The principal solutions to biodiversity loss are the reduction of land and soil degradation, especially related to agriculture, and the integration of biodiversity strategies with other major environmental concerns such as climate change, and also with human development concerns such as poverty reduction.

In addition, conservation through regulated protected areas and national parks will remain an important solution to biodiversity loss. However, its limitations in tackling the full extent of the biodiversity crisis have increased resolve to find solutions which coexist with human agency rather than exclude it. Described as the sustainable use of biodiversity, this is one of the three core objectives of the UN Convention on Biological Diversity (CBD).

This objective must place its greatest emphasis on agriculture, by far the most significant cause of biodiversity loss. However, governments in the poorest countries face dilemmas in pursuing their goal of reducing poverty amongst the world’s 475 million smallholdings of less than two hectares, without neglecting biodiversity.

Modern high-technology farming yields plentiful and cheap food but is associated with mono-culture land environments where soil is eroding and biodiversity has been cast aside. Furthermore, the UN Food and Agriculture Organization estimates that about three-quarters of the genetic diversity once found in agricultural crops has been lost over the last century. Just three staple crops – wheat, maize and rice – now provide more than half of plant-based calories in the human diet. Thousands of traditional crops have not only been discarded for food production but have themselves become threatened species.

Importing this model, involving consolidation and modernisation of small farms, brokered by agribusiness corporations, may not therefore be the obvious strategic choice it seems. An alternative approach seeks higher yields that can be achieved through intense husbandry on small farms. Described as “agro-ecology” or “eco-farming”, this low input model requires skills in soil regeneration, nitrogen fixation, natural pest control and agro-forestry, each of which depends on greater variety of crops and peripheral plants.

Reconciliation of these polarised approaches to agriculture is critical to both food security and biodiversity. The debate illustrates how the goal of sustainable use of biodiversity falls firmly within the global challenge of sustainable development. Strategic solutions to food security, poverty reduction and health can benefit from, and contribute to, flourishing natural ecosystems supported by stable biodiversity. Relatively straightforward policies such as wetlands management and greening cities can also advance multiple goals.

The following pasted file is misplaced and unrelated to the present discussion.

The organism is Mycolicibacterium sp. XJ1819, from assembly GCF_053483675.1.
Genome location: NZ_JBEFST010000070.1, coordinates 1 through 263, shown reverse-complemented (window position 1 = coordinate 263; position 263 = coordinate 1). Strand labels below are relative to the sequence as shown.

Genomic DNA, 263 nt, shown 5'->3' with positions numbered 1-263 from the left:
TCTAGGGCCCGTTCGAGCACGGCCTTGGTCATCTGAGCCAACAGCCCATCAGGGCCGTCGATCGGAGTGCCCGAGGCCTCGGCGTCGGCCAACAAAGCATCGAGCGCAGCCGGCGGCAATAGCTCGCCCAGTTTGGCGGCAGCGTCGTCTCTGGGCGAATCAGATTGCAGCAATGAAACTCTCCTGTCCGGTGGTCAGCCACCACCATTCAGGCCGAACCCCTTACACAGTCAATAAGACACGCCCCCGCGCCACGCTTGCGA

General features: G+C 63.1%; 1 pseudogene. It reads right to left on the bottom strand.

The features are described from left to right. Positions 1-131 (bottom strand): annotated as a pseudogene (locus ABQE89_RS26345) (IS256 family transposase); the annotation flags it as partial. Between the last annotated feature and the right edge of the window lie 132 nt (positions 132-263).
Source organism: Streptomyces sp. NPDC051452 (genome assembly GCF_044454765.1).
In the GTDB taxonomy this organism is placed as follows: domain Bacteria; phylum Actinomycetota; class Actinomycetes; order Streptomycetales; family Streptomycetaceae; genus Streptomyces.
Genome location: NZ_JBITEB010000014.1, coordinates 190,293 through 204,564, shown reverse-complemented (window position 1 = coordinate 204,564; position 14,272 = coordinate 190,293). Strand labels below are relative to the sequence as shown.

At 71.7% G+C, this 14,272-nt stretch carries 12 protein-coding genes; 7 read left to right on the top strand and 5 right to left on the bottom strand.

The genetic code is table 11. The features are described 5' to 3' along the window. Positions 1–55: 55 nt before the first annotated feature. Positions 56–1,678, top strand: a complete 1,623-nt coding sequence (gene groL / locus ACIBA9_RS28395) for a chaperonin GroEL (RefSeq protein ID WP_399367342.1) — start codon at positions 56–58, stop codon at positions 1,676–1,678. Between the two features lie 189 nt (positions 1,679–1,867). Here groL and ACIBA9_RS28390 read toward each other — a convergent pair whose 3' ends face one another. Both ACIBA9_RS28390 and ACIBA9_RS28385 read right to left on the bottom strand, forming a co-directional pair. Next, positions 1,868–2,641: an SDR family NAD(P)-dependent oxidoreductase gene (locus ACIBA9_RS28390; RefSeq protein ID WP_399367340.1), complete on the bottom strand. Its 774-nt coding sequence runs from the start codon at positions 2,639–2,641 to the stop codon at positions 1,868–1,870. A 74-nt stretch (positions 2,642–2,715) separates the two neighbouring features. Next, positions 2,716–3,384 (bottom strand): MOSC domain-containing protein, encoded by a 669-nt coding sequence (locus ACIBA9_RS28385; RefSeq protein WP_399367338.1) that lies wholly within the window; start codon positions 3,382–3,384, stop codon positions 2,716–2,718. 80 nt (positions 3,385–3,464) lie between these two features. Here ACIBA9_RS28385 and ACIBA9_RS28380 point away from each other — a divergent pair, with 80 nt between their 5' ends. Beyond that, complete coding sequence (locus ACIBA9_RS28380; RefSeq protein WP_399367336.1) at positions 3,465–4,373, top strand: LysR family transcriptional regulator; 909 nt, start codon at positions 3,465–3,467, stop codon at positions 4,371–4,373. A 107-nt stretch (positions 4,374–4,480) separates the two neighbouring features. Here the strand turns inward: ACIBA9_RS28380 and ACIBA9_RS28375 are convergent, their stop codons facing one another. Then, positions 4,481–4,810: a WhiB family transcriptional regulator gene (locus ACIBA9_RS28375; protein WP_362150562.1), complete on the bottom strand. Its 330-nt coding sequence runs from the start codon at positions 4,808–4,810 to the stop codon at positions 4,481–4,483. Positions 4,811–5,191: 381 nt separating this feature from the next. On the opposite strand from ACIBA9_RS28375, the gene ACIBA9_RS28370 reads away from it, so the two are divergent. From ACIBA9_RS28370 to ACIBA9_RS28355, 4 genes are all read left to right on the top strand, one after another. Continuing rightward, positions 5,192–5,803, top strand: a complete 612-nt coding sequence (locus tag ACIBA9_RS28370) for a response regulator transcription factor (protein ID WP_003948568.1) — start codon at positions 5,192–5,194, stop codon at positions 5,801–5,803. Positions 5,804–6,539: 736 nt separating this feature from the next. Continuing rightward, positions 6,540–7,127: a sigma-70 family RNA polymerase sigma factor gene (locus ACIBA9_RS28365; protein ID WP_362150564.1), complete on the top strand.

International policymakers and negotiators on environmental issues face their own challenges in integrating biodiversity across their agendas. Detailed implementation of multilateral agreements increasingly overlaps. This difficulty is most apparent in the three separate 1992 UN Conventions addressing the interconnected problems of biodiversity, climate change and desertification.

Choices made by individual consumers in richer countries also have a vital role to play. For example, certification of seafood products, such as that offered by the Marine Stewardship Council, provides the purchaser with reassurance of sustainable fishing methods.

Some of the world’s major corporations are beginning to acknowledge not just the reputational risk of environmentally damaging products but also the more fundamental business risk of ecosystem failure. Commodities such as coffee and cocoa are integral to the global economy, yet dependent on delicate ecosystems.

A vision of a world economy in which ecosystems and biodiversity are recognised as the highest and non-negotiable tier of economic capital, framing policymaking and business strategies, therefore remains elusive. However, an innovative path to achieve supremacy of ecosystems has been pioneered in New Zealand and India in 2017. Successful petitions have been brought to grant legal rights to rivers of especial cultural significance, as though the ecosystem has human agency. The implications are uncertain but any development affecting these rivers is likely to encounter legal hurdles.

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more Biodiversity briefings (updated May 2018)
The Anthropocene
Importance of Biodiversity
Biodiversity Loss and Planetary Boundaries
Causes of Biodiversity Loss
Climate Change and Biodiversity
Conservation of Biodiversity
Sustainable Development Goals for Biodiversity
Biodiversity Finance and Economics
Biodiversity Access and Benefit-Sharing
Source Material and Useful Links